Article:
03 Jun 2010 02:06:48
ETI CCS Mineralisation Project
The Energy Technologies Institute is to carry out a detailed study of the availability and distribution of suitable minerals across the UK and technologies that could be used to economically capture and store carbon dioxide (CO2) emissions. These may arise from distributed sources such as small power plants and industrial facilities as well as large power stations.
The leading technology for carbon capture and storage (CCS) involves capturing carbon dioxide gas then storing it underground in oil and gas reservoirs and other porous areas.
The ETI previously announced the UK Storage Appraisal Project, to improve the estimates of how much practical potential geologic storage space is available around the country, since there remains a risk that potential sites may turn out to be insufficient in volume, uneconomic or impractical.
CCS by mineralisation has been identified by leading researchers as a promising additional method of sequestering CO2 emissions.
Minerals and CO2 can react together to permanently store CO2 as a solid carbonate product, which can then be safely stored, used as an aggregate or turned into useful end products such as bricks or filler for concrete. The project team will explore these and other opportunities for value added use of the resulting carbonate products.
A consortium led by Caterpillar and including Shell, the British Geological Survey, and the Centre for Innovation in Carbon Capture and Storage at the University of Nottingham, was selected to carry out this £1M project.
The study will provide a detailed assessment of the distribution of suitable materials together with an estimate of how much of these could practically be used and ultimately provide an indication of the economics of CO2 capture by mineralisation.
It will also identify the technologies that could be developed to meet the UK requirements and determine the viability of mineralisation compared to traditional CCS approaches.
ETI Chief Executive Dr David Clarke said: "Much of the research in this field has concentrated on the chemistry involved. The ETI is looking at the opportunity to develop system solutions and identify the necessary technologies.
"We have already announced a project looking at the potential storage capacity for CO2 under the sea but mineralisation provides a possible alternative solution.
"Mineralisation potentially provides a permanent storage method, the CO2 could be converted into a useful end product and it could provide an opportunity to use waste materials to capture the carbon dioxide or be used in areas where local geological storage is not available.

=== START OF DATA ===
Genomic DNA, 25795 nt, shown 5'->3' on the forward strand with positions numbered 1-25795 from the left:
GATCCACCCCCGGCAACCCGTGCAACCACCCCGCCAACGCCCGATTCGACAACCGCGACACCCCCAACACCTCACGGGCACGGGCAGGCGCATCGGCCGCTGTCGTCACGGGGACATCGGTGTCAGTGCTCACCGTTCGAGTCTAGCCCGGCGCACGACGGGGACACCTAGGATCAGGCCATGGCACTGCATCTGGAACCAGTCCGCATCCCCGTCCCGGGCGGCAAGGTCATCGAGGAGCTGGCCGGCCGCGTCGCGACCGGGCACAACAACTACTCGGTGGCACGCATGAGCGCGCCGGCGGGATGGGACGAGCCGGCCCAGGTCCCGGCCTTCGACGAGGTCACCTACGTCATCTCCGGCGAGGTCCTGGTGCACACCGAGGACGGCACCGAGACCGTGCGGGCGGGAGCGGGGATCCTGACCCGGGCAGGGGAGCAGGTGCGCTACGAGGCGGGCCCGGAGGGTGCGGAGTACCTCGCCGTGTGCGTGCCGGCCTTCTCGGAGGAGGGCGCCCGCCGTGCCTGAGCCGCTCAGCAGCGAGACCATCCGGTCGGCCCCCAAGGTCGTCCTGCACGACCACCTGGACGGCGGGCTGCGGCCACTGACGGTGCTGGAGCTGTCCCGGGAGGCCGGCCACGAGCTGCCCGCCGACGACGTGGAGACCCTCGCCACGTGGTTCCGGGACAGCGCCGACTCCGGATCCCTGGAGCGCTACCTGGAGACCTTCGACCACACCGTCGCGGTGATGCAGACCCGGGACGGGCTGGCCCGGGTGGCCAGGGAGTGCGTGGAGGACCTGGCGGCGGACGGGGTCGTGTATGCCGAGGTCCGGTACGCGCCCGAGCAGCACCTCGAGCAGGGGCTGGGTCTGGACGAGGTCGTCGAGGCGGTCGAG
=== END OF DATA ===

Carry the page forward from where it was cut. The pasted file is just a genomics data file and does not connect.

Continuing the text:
"The ETI is involved in projects across the whole area of heat, power, transport and infrastructure and this is another example of us addressing these complex issues to deliver large scale engineering solutions."
Caterpillar’s director of research, John Amdall commented that "CO2 mineralisation permanently stores CO2 and has the potential for use in both large and small applications. Mineralisation also offers the potential of dramatically reducing the energy requirements and infrastructure requirements for CO2 capture and storage, thus making it a cost effective possibility for CCS.
" We are excited with this opportunity to work with ETI and the other consortium members to demonstrate the economic benefits of CO2 mineralisation."
The ETI brings together the complementary capabilities of global industrial groups – BP, Caterpillar, EDF Energy, E.ON, Rolls-Royce and Shell - in a unique approach with the UK government. Operating at a national strategic level it is delivering large scale complex engineering solutions for the UK energy system helping to meet 2050 challenges.
Last year it announced 15 projects worth over £53m in offshore wind, marine, transport, CCS, energy storage and distribution and distributed energy.
The ETI also developed its unique Energy System Model to help identify those technologies capable of having the greatest impact through to 2050 under a range of different demand scenarios.
Already in 2010 the ETI has announced a further £3.5m of projects in offshore wind, distributed energy and transport.
Notes to Editors
1. The Energy Technologies Institute is a UK based company formed from global industries and the UK Government. The ETI brings together projects and partnerships that create affordable, reliable, clean energy for heat, power and transport. For more information, please go to: www.energytechnologies.co.uk
2. The ETI’s six private sector members are BP, Caterpillar, EDF Energy, E.ON, Rolls-Royce and Shell. The UK Government has committed to match support from four further Members. The ETI’s public funds are received from the Department for Business Innovation and Skills through the Technology Strategy Board and the Engineering and Physical Sciences Research Council (EPSRC). These organisations, together with the Department for Energy and Climate Change (DECC), are engaged directly in the ETI’s strategy and programme development.
3. The ETI will accelerate the deployment of affordable, secure low-carbon energy systems from 2020 to 2050 by demonstrating technologies, developing knowledge, skills and supply-chains and informing the development of regulation, standards and policy.